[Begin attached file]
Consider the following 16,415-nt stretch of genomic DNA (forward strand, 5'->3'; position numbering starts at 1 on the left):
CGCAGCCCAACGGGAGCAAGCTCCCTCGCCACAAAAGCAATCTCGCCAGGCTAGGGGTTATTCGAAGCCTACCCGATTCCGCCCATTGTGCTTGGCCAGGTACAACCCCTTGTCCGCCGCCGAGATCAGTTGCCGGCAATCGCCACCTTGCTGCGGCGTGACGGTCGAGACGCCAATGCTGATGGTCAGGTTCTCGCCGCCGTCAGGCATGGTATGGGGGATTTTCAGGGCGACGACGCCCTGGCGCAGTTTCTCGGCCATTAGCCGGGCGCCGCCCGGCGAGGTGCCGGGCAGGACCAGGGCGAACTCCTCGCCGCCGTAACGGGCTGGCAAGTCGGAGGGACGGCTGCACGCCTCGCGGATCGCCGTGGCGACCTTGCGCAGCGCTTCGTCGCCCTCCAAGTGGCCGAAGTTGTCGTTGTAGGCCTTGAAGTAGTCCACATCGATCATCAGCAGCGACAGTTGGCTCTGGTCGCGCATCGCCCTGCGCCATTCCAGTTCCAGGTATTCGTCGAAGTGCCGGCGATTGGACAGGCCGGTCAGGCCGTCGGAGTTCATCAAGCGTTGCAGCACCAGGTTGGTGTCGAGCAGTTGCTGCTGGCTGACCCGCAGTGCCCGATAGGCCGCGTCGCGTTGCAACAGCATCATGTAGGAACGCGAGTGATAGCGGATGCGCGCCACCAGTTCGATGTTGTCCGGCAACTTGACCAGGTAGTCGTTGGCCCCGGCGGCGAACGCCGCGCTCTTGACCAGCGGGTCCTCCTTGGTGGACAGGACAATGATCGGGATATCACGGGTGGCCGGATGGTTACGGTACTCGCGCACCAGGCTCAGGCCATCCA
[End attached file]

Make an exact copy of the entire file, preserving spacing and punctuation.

Consider the following 16,415-nt stretch of genomic DNA (forward strand, 5'->3'; position numbering starts at 1 on the left):
CGCAGCCCAACGGGAGCAAGCTCCCTCGCCACAAAAGCAATCTCGCCAGGCTAGGGGTTATTCGAAGCCTACCCGATTCCGCCCATTGTGCTTGGCCAGGTACAACCCCTTGTCCGCCGCCGAGATCAGTTGCCGGCAATCGCCACCTTGCTGCGGCGTGACGGTCGAGACGCCAATGCTGATGGTCAGGTTCTCGCCGCCGTCAGGCATGGTATGGGGGATTTTCAGGGCGACGACGCCCTGGCGCAGTTTCTCGGCCATTAGCCGGGCGCCGCCCGGCGAGGTGCCGGGCAGGACCAGGGCGAACTCCTCGCCGCCGTAACGGGCTGGCAAGTCGGAGGGACGGCTGCACGCCTCGCGGATCGCCGTGGCGACCTTGCGCAGCGCTTCGTCGCCCTCCAAGTGGCCGAAGTTGTCGTTGTAGGCCTTGAAGTAGTCCACATCGATCATCAGCAGCGACAGTTGGCTCTGGTCGCGCATCGCCCTGCGCCATTCCAGTTCCAGGTATTCGTCGAAGTGCCGGCGATTGGACAGGCCGGTCAGGCCGTCGGAGTTCATCAAGCGTTGCAGCACCAGGTTGGTGTCGAGCAGTTGCTGCTGGCTGACCCGCAGTGCCCGATAGGCCGCGTCGCGTTGCAACAGCATCATGTAGGAACGCGAGTGATAGCGGATGCGCGCCACCAGTTCGATGTTGTCCGGCAACTTGACCAGGTAGTCGTTGGCCCCGGCGGCGAACGCCGCGCTCTTGACCAGCGGGTCCTCCTTGGTGGACAGGACAATGATCGGGATATCACGGGTGGCCGGATGGTTACGGTACTCGCGCACCAGGCTCAGGCCATCCA